So if you invested in the ASX 200 on 1 April 2020, you would have enjoyed a 25% return by the end of that year!

Australian shares in 2020: when a downturn becomes an opportunity

Source: Rest and Bloomberg, 2 January 2022. Past performance is not an indicator of future performance.

Thinking of switching? Consider these risks:

1. You risk bad timing

Many investors make mistakes by switching investments too soon when they perform poorly or switching too late when they perform well. 2021 US research3  shows the average investor tends to buy high and sell low which results in worse returns.

2. You pay transaction costs

You’ll likely pay transaction costs each time you switch investments. This is sometimes referred to the buy-sell spread, which is the amount charged to you when you buy or sell an investment. If you change too often, these can eat into your total return.

3. You may lose sight of your risks

Different investment options may have completely different objectives and risk levels. If your objectives align with Fund A and you switch to Fund B because it did better last year, you may be taking on more risk than you realise.

Returns can’t be considered in isolation – it’s important to also consider the amount of risk. A high-risk investment might experience very high returns, but it may also be more likely experience a negative return. A risk averse investor can easily get themselves into trouble if they switch into a high-risk and high potential return option after a period of strong performance.

For example, earlier we mentioned our investor named Doug invested in tech shares at the beginning of 2000. Shares are considered a higher risk investment, but Doug had several large expenses coming up in the year 2001, and so was not able to afford a sudden, large decline in the value of his investment.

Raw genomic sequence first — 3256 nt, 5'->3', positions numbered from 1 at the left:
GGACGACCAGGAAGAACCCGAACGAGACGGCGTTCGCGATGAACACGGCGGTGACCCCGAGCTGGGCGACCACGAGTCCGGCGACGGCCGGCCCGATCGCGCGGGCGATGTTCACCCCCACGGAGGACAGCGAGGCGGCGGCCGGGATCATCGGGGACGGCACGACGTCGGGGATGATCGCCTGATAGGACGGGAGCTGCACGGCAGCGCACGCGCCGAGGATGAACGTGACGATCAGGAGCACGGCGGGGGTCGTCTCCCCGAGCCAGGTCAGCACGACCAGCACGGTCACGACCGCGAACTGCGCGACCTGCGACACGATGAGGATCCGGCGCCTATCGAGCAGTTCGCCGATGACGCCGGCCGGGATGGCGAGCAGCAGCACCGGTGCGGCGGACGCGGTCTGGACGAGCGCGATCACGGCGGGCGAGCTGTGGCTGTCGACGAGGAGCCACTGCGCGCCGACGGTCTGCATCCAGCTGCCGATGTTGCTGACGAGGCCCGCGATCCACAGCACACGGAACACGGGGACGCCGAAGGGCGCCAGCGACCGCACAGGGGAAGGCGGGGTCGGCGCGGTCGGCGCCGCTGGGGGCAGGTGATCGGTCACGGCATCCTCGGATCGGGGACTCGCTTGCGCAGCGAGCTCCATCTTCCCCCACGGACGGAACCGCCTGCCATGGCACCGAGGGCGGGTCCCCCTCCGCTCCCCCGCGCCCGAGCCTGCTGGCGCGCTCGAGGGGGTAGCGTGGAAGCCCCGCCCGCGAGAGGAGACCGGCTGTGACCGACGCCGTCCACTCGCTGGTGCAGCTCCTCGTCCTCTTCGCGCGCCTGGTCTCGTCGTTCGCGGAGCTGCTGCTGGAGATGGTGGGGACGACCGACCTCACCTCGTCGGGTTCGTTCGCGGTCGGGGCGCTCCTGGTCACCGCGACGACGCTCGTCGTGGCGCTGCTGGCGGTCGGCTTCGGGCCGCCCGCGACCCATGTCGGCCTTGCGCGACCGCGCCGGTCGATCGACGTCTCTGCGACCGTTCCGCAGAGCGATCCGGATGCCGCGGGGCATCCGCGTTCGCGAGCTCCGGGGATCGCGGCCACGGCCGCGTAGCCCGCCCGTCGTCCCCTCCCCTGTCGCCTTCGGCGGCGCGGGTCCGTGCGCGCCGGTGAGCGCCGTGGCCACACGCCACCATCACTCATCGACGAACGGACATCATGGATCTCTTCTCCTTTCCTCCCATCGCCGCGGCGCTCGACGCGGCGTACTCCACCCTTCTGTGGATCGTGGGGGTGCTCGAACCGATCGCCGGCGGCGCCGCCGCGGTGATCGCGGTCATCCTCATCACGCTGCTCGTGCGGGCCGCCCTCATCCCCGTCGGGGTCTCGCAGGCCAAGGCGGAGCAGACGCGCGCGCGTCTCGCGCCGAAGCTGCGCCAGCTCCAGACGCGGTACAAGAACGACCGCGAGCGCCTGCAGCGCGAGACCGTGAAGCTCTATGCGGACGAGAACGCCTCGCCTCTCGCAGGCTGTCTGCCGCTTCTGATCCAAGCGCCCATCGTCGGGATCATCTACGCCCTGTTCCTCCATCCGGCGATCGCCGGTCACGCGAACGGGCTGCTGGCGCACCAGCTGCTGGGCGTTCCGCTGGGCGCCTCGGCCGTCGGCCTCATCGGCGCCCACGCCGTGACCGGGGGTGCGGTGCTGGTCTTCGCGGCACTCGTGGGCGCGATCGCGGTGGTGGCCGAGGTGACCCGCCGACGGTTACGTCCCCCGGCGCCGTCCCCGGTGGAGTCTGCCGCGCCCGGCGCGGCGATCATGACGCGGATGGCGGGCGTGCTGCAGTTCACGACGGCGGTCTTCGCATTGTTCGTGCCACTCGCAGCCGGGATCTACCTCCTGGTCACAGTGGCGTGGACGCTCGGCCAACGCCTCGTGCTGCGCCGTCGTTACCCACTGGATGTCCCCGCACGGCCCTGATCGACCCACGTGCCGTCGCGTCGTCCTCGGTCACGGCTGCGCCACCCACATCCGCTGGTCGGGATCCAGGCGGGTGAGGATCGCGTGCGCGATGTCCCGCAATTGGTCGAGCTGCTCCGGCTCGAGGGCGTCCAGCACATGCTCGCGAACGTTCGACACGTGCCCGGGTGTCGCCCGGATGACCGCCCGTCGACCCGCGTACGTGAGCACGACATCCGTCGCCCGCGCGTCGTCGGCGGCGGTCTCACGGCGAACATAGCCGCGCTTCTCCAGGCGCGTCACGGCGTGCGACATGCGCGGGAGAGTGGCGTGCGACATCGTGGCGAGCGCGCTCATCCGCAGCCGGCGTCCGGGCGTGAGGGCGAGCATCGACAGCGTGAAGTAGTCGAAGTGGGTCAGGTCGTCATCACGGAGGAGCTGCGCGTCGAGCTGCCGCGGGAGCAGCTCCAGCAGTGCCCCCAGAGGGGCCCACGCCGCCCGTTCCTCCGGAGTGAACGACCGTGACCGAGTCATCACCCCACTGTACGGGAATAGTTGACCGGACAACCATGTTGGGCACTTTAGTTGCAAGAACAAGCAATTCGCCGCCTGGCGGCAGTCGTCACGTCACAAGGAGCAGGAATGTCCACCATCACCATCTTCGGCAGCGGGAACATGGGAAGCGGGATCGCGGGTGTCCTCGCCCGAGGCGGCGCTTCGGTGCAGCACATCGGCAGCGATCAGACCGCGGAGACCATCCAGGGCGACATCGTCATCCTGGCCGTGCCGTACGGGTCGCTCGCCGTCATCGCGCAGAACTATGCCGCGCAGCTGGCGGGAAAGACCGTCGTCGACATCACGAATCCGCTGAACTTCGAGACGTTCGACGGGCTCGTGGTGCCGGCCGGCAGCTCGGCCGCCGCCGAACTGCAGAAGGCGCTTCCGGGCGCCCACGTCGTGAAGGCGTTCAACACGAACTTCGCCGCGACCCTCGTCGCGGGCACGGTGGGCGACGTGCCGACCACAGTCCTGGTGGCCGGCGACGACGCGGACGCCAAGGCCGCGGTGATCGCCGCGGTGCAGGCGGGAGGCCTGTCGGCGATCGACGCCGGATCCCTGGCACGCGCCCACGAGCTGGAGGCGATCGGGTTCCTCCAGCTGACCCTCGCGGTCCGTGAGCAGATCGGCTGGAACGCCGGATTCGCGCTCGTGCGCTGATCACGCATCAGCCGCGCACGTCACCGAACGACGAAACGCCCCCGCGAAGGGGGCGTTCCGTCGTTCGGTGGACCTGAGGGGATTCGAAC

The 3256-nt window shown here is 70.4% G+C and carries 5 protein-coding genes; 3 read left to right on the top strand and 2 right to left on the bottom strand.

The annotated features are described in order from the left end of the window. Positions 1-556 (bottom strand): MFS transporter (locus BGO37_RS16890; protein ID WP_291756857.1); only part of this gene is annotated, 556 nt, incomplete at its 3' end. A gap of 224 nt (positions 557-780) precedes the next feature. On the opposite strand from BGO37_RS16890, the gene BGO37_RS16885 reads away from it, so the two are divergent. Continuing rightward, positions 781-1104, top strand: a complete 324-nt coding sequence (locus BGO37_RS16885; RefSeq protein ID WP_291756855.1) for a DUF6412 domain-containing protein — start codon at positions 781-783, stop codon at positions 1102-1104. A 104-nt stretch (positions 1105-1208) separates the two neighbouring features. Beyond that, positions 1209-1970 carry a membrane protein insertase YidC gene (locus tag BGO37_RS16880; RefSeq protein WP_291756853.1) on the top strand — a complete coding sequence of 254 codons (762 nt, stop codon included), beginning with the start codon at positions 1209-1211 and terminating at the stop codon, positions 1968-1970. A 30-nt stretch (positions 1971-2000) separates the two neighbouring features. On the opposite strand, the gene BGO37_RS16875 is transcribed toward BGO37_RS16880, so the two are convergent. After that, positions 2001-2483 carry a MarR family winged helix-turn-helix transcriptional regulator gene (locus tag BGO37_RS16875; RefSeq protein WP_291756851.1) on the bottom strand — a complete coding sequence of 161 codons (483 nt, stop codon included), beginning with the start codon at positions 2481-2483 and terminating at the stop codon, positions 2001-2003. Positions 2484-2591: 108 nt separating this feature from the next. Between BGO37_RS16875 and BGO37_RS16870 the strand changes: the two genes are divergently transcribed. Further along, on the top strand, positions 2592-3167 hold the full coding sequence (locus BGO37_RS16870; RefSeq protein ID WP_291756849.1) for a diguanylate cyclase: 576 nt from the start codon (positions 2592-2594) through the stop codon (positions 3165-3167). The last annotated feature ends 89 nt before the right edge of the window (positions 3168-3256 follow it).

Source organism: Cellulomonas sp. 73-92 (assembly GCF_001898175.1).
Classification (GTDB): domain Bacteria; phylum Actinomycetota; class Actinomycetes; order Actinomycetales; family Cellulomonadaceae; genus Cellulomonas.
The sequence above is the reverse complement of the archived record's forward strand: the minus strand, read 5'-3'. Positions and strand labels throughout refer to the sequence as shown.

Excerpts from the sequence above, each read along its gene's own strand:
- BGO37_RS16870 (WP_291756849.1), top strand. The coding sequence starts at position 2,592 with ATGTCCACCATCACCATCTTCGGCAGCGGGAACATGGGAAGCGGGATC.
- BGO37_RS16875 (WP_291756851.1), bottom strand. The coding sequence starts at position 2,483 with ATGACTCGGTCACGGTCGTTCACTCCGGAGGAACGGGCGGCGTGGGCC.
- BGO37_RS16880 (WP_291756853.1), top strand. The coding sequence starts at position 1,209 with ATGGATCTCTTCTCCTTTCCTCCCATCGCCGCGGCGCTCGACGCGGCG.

So, when tech shares dropped over 40% in 2000, that meant that Doug’s original $50k investment dropped below $30k in just one year. Doug had taken on more risk than he could afford at the time and that risk did not pay off when the investment did not provide any returns, but instead created additional financial stress.

With higher risk options, like shares, there may be the potential for higher returns but it’s important that investors also consider any associated risks, including their tolerance to ride out any potential down periods.

Take a long-term view

If only picking investments was as easy as picking last year’s winner. Many other factors – including fees, risk, management quality, fund objectives, and your personal objectives – need to be taken into account before you make investment decisions. If you’re not sure, talk to a professional financial adviser who can help tailor investments to suit your situation.


Need help?

Choosing how you invest your super could make a difference to how much money you have in retirement. To help you make the right choice, use our Investment Choice Solution tool to see what kind of investments might suit you. 

1. Australian Securities & Investments Commission. (2003). A review of the research on the past performance of managed funds. 

2. Goldman Sachs (2015). The Late 1990s Dot-Com Bubble Implodes in 2000

3. Arnott, A. C. (30 August 2021). Why Fund Returns Are Lower Than You Might Think. Morningstar, Inc.